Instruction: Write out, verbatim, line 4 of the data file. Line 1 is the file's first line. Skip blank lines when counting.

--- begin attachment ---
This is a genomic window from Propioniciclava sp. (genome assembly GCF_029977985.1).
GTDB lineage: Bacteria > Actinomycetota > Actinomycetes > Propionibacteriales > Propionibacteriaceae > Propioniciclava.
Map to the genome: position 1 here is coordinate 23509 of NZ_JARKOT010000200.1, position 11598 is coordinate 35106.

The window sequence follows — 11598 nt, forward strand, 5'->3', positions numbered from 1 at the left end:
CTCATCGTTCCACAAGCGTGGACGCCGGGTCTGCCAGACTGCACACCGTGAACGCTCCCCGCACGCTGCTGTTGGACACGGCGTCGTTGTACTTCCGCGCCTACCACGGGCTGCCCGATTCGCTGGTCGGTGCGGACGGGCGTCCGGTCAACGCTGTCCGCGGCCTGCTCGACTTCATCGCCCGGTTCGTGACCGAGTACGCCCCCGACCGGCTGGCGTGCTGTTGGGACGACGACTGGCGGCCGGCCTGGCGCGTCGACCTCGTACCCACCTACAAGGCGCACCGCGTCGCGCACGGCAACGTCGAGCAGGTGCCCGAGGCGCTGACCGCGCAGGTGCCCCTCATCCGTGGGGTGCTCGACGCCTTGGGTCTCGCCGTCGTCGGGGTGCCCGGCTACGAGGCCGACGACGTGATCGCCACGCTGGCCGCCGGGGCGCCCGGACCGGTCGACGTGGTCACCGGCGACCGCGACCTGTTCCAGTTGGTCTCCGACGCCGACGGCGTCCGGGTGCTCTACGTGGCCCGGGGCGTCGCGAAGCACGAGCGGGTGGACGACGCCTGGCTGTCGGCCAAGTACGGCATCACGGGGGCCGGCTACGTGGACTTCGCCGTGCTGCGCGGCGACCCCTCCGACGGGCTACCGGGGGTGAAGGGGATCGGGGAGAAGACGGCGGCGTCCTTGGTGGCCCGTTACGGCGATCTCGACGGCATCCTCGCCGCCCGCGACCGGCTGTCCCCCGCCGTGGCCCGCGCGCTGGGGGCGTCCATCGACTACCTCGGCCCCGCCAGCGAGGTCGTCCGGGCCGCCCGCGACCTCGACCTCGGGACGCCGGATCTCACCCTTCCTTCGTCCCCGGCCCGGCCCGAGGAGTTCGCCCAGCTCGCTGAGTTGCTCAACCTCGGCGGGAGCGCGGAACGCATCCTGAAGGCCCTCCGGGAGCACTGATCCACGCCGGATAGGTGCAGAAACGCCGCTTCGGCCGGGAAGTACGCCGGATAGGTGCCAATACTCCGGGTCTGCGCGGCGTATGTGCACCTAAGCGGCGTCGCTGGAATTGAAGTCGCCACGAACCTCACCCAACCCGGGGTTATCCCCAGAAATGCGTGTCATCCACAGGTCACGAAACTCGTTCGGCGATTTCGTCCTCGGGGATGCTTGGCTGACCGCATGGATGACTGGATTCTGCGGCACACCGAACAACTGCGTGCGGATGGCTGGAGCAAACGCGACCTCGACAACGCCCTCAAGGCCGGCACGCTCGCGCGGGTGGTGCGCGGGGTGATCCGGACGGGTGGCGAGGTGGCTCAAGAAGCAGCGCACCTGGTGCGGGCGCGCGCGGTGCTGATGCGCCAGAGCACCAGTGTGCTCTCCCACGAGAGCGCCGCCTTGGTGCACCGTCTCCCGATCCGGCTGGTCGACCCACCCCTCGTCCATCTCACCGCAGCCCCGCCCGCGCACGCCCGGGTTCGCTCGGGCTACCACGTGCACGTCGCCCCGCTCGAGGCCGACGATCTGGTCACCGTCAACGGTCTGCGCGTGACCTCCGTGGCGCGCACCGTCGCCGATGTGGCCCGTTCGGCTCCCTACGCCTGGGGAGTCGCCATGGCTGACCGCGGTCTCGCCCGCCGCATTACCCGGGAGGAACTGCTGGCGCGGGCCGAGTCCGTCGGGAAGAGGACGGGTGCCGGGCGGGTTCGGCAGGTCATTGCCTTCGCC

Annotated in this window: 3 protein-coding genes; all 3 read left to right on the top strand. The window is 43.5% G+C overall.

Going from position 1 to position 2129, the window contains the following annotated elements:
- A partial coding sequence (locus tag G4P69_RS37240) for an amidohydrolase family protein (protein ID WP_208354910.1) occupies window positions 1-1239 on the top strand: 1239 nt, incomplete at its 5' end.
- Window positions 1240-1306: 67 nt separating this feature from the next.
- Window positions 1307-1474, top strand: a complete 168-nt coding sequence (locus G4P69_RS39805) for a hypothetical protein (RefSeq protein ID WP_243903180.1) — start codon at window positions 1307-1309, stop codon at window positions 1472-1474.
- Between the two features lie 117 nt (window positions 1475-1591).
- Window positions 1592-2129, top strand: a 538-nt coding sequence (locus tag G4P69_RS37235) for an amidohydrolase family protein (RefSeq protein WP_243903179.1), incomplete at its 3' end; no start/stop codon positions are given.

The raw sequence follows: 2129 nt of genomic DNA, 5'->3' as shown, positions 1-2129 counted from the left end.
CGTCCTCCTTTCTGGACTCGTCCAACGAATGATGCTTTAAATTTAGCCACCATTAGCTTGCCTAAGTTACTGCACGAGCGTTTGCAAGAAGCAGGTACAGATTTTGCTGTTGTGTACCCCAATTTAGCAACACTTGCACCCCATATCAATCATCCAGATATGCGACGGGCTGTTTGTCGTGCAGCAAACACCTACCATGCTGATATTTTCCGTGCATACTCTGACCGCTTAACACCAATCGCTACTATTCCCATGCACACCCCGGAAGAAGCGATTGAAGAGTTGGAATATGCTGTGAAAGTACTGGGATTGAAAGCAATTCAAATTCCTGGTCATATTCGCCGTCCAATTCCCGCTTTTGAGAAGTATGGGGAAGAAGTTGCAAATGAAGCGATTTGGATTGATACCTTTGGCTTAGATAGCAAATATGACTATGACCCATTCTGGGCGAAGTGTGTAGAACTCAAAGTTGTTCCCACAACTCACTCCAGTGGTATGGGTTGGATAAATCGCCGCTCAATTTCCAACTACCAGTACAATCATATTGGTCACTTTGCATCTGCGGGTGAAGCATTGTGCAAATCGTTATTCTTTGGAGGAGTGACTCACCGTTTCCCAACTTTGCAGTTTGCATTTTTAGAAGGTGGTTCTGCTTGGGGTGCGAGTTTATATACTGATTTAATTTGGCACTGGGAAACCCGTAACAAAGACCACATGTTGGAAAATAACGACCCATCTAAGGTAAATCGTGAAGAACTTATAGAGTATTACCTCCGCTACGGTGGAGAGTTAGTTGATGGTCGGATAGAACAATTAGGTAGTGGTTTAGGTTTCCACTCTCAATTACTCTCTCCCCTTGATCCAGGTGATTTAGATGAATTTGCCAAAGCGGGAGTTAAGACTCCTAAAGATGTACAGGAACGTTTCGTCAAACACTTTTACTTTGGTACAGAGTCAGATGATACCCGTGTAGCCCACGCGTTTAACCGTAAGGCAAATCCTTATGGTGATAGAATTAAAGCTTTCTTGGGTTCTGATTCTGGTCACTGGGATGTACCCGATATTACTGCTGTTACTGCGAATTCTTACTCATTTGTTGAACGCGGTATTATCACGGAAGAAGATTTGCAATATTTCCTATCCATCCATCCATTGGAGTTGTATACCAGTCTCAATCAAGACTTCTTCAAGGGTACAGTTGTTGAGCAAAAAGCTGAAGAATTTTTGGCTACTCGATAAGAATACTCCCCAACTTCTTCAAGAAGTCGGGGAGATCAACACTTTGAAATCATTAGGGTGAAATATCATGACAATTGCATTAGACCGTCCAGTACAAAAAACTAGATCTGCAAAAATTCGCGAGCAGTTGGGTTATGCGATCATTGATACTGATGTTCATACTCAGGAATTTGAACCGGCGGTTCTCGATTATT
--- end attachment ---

The window sequence follows — 11598 nt, forward strand, 5'->3', positions numbered from 1 at the left end: